Looking at the title, it could be taken a lot of ways, I guess, but for this article I plan to split two ways: four things publishers can do wrong when creating an anthology, and four ways writers can pretty much kill their chances of acceptance into an anthology.
1. Publishers need to stop putting out for-the-love anthologies and expecting them to sell well. Zero pay usually attracts newbie writers, and although newbie writers can at times write as well or better than emerging or even established writers, they don’t have the reputation to attract readership. To claim that an anthology that doesn’t pay will give writers exposure is, at best, wishful thinking.
2. Make sure that the anthology is a properly edited and proofed. If I had a dollar for every one-star review on Amazon citing terrible grammar and proofing as the reason someone couldn’t even finish the book, I could retire.
3. Spend as much (or more) on promotion after the release as is spent on the creation and promotion of the book pre-release. After it’s out, it’s really not going to sell itself unless you have a loyal fanbase, the antho contains NYT-bestselling authors, or you’ve made a deal at the crossroads.
4. Cover art: People say not to judge a book by its cover, yet that’s what we do. Great cover art draws the eye, and gets readers to stop for a second. This applies in brick-and-mortar bookshops as well as in online stores.
1. For God’s sake, read the flippin’ guidelines. If someone asks for Palatino 11pt, double spacing, with minimal formatting, don’t send something with fancy headers, hard returns, TABS, and other such frippery in Georgia 13pt.
2. Minimal formatting in a submission call means exactly that. Nowadays, in almost every word processing program, it is possible to set up styles that can be applied to text.
These styles can have 1st-line indents, font and font size, and line spacing automatically applied, so there is no hard formatting like TABS or spaces for indents.
Hard formatting just has to be stripped out during the layout phase anyway, so two equally-good stories will likely be judged on the clean or dirty state of the manuscript.
3. Grab the editor with the first sentence. Have them very interested by the first paragraph, and hook them without mercy by the end of the first page. Which leads us to the next point…
4. Start right in the action. Don’t start a short story with reference to the weather, or the lovely trees that grow on the gently-sloping area over past the burbling brook.
Action, conflict, character. Start with one of those three.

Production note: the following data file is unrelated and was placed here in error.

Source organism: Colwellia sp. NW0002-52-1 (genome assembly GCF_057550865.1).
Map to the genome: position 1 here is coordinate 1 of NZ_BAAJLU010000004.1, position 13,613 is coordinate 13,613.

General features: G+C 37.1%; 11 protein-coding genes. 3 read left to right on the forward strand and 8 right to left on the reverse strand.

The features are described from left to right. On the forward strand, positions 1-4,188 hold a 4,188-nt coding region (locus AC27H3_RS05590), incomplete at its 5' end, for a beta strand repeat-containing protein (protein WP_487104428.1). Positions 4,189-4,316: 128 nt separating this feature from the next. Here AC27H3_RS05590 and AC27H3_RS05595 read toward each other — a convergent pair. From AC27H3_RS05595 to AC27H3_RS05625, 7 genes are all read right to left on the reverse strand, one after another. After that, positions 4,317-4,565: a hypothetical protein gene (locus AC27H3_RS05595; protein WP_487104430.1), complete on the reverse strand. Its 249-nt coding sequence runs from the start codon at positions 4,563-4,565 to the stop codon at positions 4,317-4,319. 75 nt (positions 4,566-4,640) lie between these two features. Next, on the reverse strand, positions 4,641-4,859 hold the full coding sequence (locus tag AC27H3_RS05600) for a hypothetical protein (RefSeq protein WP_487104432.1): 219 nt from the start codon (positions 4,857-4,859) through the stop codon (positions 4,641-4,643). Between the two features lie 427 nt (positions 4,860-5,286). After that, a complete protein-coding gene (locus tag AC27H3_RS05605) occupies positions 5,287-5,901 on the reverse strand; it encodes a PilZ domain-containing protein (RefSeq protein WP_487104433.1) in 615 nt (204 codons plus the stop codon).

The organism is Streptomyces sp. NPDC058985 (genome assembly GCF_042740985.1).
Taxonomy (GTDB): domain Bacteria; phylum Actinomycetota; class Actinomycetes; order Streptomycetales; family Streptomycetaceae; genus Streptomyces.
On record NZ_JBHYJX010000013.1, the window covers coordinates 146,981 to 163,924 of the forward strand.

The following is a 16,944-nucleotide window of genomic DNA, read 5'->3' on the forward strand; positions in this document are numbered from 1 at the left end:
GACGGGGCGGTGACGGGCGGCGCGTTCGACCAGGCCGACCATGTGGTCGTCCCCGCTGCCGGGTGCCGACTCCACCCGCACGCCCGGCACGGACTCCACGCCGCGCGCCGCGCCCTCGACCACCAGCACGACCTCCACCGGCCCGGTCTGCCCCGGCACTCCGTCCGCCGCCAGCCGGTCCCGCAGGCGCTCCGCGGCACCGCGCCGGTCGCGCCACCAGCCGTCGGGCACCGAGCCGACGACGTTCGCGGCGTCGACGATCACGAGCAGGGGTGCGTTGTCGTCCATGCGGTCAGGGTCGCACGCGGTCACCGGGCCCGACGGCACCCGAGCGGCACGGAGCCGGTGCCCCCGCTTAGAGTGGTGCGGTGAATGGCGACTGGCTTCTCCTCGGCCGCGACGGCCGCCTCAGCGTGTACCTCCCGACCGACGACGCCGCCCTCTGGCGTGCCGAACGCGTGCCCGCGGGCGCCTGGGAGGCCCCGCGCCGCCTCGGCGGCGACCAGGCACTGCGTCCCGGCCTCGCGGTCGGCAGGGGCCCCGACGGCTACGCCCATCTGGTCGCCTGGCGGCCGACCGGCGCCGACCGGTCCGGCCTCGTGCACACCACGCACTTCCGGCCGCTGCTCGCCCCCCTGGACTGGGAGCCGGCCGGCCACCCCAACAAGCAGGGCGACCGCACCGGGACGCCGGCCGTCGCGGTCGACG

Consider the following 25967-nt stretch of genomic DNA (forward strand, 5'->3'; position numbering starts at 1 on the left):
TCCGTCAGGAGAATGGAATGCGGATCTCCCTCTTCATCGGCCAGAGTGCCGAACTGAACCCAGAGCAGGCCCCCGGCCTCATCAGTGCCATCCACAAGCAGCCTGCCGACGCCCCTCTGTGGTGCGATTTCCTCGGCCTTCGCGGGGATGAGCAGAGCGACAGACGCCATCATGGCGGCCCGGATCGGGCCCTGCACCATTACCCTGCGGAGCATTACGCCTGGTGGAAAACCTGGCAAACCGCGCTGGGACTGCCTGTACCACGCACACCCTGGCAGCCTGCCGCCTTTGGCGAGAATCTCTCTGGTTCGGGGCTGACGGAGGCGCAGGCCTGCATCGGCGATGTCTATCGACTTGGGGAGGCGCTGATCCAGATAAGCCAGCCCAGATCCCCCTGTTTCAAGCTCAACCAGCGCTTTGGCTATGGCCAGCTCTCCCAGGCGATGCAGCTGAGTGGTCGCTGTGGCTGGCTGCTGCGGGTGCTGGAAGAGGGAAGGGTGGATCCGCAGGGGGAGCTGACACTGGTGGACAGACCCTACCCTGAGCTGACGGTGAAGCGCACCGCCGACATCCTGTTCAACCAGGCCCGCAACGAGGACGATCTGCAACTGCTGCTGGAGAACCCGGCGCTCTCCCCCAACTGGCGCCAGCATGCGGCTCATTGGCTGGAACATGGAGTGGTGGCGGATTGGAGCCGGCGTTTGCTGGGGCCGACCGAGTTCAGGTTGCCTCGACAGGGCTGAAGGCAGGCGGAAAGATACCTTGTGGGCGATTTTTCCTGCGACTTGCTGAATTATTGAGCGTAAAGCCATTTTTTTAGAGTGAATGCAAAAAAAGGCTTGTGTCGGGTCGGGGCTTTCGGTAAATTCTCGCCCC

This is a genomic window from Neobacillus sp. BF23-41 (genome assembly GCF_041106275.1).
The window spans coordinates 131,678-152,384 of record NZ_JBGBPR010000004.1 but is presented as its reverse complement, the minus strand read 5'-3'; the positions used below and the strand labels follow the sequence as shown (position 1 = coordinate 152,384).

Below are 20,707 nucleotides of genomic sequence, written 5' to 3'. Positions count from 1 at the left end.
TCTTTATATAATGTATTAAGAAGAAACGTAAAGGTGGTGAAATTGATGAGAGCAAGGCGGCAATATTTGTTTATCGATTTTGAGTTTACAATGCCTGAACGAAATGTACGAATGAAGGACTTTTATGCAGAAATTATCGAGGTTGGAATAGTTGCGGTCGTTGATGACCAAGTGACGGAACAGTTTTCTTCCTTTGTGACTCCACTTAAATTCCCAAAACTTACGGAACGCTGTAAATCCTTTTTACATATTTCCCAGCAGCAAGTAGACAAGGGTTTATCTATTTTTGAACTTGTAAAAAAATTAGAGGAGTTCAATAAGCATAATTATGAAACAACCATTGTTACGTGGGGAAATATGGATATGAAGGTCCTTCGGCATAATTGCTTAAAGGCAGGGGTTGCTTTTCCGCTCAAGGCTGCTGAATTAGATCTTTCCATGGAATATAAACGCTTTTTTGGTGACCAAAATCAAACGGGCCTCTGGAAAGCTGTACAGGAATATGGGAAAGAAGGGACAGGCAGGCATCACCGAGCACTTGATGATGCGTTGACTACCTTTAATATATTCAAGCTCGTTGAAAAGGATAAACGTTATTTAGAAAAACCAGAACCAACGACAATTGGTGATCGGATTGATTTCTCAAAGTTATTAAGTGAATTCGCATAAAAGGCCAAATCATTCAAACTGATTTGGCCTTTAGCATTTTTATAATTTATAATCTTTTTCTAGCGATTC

These are all opinions, of course, but I think you’ll find that they fit more often than not.
I don’t profess to be an expert on either of these fields. I have only been publishing anthologies for a year now, with three out, but they’re selling well. Cohesion Press is moving ahead, and we’re getting better and better each release.
As for the writing, I have been published a few times over the years, in paid (semi-pro) markets, but I am yet to crack the big pro-paying markets.
Cohesion Press is the brainchild of Geoff Brown, the past president of the Australian Horror Writers Association and owner-operator of Cohesion Editing and Proofreading.
We will be publishing anthologies, collections, novels, and novellas in ebook and print form.
Our plan is to offer the best contractual terms for our authors, encouraging, through Geoff’s network and contacts, some of the biggest names in the speculative fiction industry to publish with us.
As a result of gaining readership by offering quality fiction and non-fiction, it is our intention that our brand grows, garnering attention and promotion through our choices of who and what we publish.
This will benefit us and our authors. This will help us grow, together.
We will be soliciting work from authors, and we will also be opening up to unsolicited submissions at certain times throughout the year. Keep an eye on the site and our Facebook page for news.
Of course we will publish horror, but we are also looking to publish other forms of spec-fic, from fantasy to sci-fi and steampunk, as well as crime-noir, true-crime, and tales of addiction.
We will also publish unique tales of any genre on a case-by-case basis.
As we grow, as our readership and market share grows, so will our ability to open up to more and more genres.
We're here to stay.
G.N. Braun is an Australian writer raised in Melbourne’s gritty Western Suburbs.
He is a trained nurse, and holds a Cert. IV in Professional Writing and Editing, as well as a Dip. Arts (Professional Writing and Editing).
He writes fiction across various genres, and is the author of many published short stories. He has had numerous articles published in newspapers, both regional and metropolitan. He is the past president of the Australian Horror Writers Association (2011-2013), as well as the past director of the Australian Shadows Awards. He is an editor and columnist for UK site This is Horror, and the guest editor for Midnight Echo #9.
His memoir, Hammered, was released in early 2012 by Legumeman Books and has been extensively reviewed.
He is the owner of Cohesion Editing and Proofreading, and has now opened a publishing house, Cohesion Press.